De Gussem K.,Aquafin | Fenu A.,Aquafin | Wambecq T.,Aquafin | Weemaes M.,Aquafin
Water Science and Technology | Year: 2014

This work provides a case study on how activated sludge modelling and computational fluid dynamics (CFD) can help to optimize the energy consumption of a treatment plant that is already equipped with an advanced control based on online nutrient measurements. Currently, aeration basins on wastewater treatment plant Antwerp-South are operated sequentially while flow direction and point of inflow and outflow vary as a function of time. Activated sludge modelling shows that switching from the existing alternating flow based control to a simultaneous parallel feeding of all aeration tanks saves 1.3% energy. CFD calculations also illustrate that the water velocity is still sufficient if some impellers in the aeration basins are shutdown. The simulations of the Activated Sludge Model No. 2d indicate that the coupling of the aeration control with the impeller control, and automatically switching off some impellers when the aeration is inactive, can save 2.2 to 3.3% of energy without affecting the nutrient removal efficiency. On the other hand, all impellers are needed when the aeration is active to distribute the oxygen. © IWA Publishing 2014.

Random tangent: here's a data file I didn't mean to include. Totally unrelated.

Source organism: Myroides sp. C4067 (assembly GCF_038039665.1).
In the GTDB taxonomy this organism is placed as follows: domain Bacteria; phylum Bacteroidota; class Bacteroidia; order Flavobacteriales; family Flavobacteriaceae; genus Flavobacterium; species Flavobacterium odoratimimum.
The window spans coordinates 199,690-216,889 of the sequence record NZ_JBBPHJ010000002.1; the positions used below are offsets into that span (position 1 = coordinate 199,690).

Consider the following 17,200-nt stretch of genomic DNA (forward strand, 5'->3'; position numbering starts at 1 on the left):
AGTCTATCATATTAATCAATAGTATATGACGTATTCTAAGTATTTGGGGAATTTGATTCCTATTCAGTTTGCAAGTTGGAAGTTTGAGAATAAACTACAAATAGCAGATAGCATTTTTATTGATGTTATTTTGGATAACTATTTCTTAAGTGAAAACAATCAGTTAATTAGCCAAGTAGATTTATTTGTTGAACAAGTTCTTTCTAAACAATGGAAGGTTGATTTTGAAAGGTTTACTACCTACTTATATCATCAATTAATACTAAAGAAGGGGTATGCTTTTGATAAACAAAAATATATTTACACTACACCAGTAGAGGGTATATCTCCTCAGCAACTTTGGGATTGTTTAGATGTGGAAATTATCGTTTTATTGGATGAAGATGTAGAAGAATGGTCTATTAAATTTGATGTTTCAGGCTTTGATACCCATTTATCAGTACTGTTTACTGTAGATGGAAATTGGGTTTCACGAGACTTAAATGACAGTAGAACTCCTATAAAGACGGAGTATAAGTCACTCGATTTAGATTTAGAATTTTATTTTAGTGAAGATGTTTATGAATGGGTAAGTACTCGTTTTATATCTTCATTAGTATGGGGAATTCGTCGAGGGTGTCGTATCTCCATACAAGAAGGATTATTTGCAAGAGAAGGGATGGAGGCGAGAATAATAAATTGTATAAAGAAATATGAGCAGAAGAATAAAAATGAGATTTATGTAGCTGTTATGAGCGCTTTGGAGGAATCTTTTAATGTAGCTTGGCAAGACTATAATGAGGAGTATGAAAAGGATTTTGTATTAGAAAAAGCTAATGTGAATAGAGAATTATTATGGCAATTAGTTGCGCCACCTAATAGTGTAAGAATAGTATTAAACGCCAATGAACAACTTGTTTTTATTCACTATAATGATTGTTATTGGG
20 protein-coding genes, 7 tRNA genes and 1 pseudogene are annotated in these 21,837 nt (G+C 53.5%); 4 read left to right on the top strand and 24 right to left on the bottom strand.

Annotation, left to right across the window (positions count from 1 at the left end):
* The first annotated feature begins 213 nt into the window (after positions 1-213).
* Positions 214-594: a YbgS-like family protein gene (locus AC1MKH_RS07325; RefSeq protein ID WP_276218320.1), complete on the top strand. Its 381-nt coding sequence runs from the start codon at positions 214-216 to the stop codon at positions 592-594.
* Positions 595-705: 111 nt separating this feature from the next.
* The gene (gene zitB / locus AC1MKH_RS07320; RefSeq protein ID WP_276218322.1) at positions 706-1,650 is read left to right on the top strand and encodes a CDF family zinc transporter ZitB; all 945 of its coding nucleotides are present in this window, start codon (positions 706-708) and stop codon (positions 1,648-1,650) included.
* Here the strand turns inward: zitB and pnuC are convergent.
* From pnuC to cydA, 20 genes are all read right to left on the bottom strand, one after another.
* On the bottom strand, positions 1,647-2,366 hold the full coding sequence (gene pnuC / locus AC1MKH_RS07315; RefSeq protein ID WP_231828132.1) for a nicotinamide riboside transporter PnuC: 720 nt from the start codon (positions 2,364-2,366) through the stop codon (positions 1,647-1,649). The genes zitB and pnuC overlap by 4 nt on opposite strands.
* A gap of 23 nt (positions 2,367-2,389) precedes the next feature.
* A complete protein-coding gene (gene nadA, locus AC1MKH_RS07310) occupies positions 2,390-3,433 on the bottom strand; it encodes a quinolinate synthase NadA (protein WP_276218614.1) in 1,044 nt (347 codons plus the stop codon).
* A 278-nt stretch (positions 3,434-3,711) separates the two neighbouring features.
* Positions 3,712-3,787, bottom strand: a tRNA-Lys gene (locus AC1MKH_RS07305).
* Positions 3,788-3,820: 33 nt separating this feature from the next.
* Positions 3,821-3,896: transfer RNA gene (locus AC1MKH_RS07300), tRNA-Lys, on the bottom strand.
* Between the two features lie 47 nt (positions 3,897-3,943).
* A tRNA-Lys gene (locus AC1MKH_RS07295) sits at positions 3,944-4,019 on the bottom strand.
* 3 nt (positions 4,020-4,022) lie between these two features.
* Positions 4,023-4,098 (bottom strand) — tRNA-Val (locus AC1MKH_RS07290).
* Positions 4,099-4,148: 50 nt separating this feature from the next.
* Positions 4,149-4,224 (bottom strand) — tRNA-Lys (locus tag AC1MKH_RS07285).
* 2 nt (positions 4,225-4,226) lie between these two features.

Fenu A.,Aquafin | Wambecq T.,Aquafin | Thoeye C.,Aquafin | de Gueldre G.,Aquafin | van de Steene B.,Aquafin
Desalination and Water Treatment | Year: 2011